This lesson is based on a beautiful animation called A Short Love Story by Carlos Lascano, and the theme of dreams. It also encourages students to write narratives using a fantastic storytelling site called Storybird. The lesson is probably best suited to young learners, but could also be used with older learners.
Language level: Elementary (A1) – Pre-intermediate (A2)
Learner type: All ages
Time: 90 minutes
Activity: Watching a short film, and writing narratives
Topic: Love, dreams and stories
Language: Narrative tenses
Material: Short film
Downloable material: a short love story lesson instructions
Show your students of the picture of two birds below and ask them what words or sensations come to mind when they see the image. They may mention words like freedom, dreams and adventure.
Tell your students they are going to watch a short film in which 2 birds appear at the start and the end of the film. Tell them that the film is called A Short Love Story, and then ask them what they think story the film will tell. Show the film and ask students if their predictions were correct.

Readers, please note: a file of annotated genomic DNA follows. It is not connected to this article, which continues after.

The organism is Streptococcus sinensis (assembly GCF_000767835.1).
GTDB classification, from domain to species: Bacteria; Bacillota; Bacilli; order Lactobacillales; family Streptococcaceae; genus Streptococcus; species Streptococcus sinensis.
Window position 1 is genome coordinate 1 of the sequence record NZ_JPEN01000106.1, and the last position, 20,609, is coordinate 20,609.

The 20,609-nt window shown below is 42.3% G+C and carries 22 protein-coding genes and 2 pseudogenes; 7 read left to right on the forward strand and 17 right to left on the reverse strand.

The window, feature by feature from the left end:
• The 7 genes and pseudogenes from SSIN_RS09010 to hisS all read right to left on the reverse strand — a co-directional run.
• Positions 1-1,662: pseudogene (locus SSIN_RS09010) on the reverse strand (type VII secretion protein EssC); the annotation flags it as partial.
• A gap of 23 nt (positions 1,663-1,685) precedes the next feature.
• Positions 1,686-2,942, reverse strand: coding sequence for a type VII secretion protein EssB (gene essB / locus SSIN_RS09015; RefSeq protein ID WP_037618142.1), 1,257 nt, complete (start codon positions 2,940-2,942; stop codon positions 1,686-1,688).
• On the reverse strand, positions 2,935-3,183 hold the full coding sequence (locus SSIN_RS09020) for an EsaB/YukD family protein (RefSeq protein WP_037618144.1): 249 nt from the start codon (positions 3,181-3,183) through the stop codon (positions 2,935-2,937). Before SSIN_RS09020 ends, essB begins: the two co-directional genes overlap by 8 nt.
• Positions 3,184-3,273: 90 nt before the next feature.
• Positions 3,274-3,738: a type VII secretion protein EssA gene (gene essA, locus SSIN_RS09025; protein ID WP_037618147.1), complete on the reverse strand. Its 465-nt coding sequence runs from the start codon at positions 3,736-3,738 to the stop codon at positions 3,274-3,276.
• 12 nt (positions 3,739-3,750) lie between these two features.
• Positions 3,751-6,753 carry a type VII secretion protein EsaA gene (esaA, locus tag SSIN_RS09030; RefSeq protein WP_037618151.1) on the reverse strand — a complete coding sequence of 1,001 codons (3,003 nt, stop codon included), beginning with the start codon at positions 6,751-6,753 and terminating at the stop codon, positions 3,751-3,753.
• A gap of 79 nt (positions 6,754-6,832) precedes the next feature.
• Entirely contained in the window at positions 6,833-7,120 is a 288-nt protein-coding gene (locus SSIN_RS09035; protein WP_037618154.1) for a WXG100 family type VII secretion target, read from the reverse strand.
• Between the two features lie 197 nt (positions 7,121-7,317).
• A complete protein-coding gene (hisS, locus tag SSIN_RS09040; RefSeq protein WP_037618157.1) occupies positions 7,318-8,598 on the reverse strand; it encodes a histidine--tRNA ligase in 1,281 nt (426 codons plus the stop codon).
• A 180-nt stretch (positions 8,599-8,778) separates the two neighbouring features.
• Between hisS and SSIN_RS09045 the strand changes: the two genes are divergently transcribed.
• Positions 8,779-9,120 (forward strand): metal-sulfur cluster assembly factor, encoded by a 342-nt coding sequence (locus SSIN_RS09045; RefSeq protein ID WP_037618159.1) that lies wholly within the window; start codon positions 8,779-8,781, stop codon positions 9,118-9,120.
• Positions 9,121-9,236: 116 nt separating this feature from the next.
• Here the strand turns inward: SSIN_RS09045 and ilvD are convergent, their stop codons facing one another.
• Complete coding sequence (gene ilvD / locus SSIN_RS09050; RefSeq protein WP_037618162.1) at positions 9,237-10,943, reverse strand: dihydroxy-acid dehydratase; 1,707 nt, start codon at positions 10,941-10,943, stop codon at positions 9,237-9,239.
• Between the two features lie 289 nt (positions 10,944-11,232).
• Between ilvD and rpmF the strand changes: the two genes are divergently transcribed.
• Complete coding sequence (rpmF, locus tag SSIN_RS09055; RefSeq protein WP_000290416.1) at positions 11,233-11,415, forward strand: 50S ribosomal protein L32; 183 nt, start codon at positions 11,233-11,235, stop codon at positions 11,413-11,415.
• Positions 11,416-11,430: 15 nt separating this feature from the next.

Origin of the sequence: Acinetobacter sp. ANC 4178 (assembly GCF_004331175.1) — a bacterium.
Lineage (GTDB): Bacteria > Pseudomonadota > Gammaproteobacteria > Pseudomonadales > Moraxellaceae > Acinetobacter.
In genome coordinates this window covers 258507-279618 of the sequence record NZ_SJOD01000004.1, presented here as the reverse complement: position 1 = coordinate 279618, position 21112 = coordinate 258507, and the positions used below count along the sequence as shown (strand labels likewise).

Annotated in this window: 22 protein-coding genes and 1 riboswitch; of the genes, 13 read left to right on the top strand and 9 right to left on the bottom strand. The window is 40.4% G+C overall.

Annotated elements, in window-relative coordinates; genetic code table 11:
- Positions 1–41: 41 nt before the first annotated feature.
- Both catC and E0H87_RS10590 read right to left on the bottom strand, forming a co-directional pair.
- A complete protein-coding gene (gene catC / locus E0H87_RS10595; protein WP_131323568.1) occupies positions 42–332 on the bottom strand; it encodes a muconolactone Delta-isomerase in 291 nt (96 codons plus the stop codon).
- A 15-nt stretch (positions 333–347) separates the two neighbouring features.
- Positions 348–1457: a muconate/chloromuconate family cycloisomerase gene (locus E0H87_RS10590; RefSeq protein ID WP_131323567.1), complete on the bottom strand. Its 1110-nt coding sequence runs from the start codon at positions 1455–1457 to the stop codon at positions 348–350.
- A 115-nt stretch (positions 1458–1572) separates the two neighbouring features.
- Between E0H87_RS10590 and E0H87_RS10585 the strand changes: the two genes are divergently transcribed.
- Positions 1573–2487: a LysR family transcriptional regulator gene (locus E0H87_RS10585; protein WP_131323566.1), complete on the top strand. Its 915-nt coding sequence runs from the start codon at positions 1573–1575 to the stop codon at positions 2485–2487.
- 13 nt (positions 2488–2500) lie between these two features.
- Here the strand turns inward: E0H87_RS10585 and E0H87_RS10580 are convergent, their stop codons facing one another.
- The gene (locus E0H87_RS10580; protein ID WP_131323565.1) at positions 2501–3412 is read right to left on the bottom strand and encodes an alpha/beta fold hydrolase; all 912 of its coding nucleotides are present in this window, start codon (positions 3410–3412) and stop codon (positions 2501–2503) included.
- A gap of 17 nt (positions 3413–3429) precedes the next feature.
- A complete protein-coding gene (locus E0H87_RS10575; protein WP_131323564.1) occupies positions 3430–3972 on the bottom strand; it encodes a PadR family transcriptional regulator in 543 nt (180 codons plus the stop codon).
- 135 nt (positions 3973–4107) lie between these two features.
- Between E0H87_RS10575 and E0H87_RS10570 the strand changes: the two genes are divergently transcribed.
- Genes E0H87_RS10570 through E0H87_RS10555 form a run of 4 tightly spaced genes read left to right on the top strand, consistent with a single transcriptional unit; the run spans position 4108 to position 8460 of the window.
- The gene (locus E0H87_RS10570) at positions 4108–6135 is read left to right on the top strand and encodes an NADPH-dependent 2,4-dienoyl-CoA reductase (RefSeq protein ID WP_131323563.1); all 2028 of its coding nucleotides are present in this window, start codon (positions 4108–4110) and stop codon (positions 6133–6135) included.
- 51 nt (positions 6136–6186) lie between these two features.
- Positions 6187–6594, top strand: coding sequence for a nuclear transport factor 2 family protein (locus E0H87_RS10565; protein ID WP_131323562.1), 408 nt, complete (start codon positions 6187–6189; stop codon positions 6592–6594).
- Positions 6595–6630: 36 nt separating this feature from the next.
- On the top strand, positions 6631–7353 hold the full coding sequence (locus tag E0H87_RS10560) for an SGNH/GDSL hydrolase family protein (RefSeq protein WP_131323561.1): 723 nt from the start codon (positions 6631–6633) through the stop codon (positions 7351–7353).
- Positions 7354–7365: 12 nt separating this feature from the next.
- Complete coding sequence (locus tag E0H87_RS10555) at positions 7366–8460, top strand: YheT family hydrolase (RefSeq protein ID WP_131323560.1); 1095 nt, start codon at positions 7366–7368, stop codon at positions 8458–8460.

Put your students into small groups and ask them to retell the story as a narrative using past tenses. Give them 10 minutes to write their narrative.
After 10 minutes they should work with a member of a different group and tell their story.
Ask students what the message of the film is. Get students to discuss their opinions.
Read out this comment from the director Carlos Lascano in which he talks about the meaning of the film:
“I think the success of “A Short Love Story ” comes from the fact that people (like me) still need to believe in happy endings and good values. In childhood, dreams come true. “
Ask your students the following questions:
Do you believe in happy endings?
Do childhood dreams come true?
Follow up and homework
Tell your students you would like them to write a story using a great tool called Storybird. Go to Storybird and show students examples of books created using this tool.
Tell your students that for homework they are going to create a story using Storybird.
Tell younger learners that the story is for them, tell older learners that they should create the story for a young relative; a son or daughter, a grandchild, a nephew or niece, or a cousin.
Show them this tutorial on how to create a story using Storybird. It’s a good idea to pause after each section and go through the instructions to make sure your students have understood.
I hope you enjoy the lesson.